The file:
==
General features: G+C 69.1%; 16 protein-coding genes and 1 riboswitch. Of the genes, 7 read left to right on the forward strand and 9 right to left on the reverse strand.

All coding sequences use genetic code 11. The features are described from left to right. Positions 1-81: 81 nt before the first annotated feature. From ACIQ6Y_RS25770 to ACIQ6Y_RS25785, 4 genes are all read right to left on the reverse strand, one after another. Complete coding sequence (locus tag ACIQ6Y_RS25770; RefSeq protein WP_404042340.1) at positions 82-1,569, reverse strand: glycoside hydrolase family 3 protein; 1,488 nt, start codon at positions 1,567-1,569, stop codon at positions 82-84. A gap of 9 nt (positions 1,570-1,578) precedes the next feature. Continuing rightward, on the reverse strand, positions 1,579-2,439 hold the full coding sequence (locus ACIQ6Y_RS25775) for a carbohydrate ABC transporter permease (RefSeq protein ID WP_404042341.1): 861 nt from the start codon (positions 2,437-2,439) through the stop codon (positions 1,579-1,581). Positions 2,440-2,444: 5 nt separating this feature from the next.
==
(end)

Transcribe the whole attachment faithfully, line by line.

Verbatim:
General features: G+C 69.1%; 16 protein-coding genes and 1 riboswitch. Of the genes, 7 read left to right on the forward strand and 9 right to left on the reverse strand.

All coding sequences use genetic code 11. The features are described from left to right. Positions 1-81: 81 nt before the first annotated feature. From ACIQ6Y_RS25770 to ACIQ6Y_RS25785, 4 genes are all read right to left on the reverse strand, one after another. Complete coding sequence (locus tag ACIQ6Y_RS25770; RefSeq protein WP_404042340.1) at positions 82-1,569, reverse strand: glycoside hydrolase family 3 protein; 1,488 nt, start codon at positions 1,567-1,569, stop codon at positions 82-84. A gap of 9 nt (positions 1,570-1,578) precedes the next feature. Continuing rightward, on the reverse strand, positions 1,579-2,439 hold the full coding sequence (locus ACIQ6Y_RS25775) for a carbohydrate ABC transporter permease (RefSeq protein ID WP_404042341.1): 861 nt from the start codon (positions 2,437-2,439) through the stop codon (positions 1,579-1,581). Positions 2,440-2,444: 5 nt separating this feature from the next.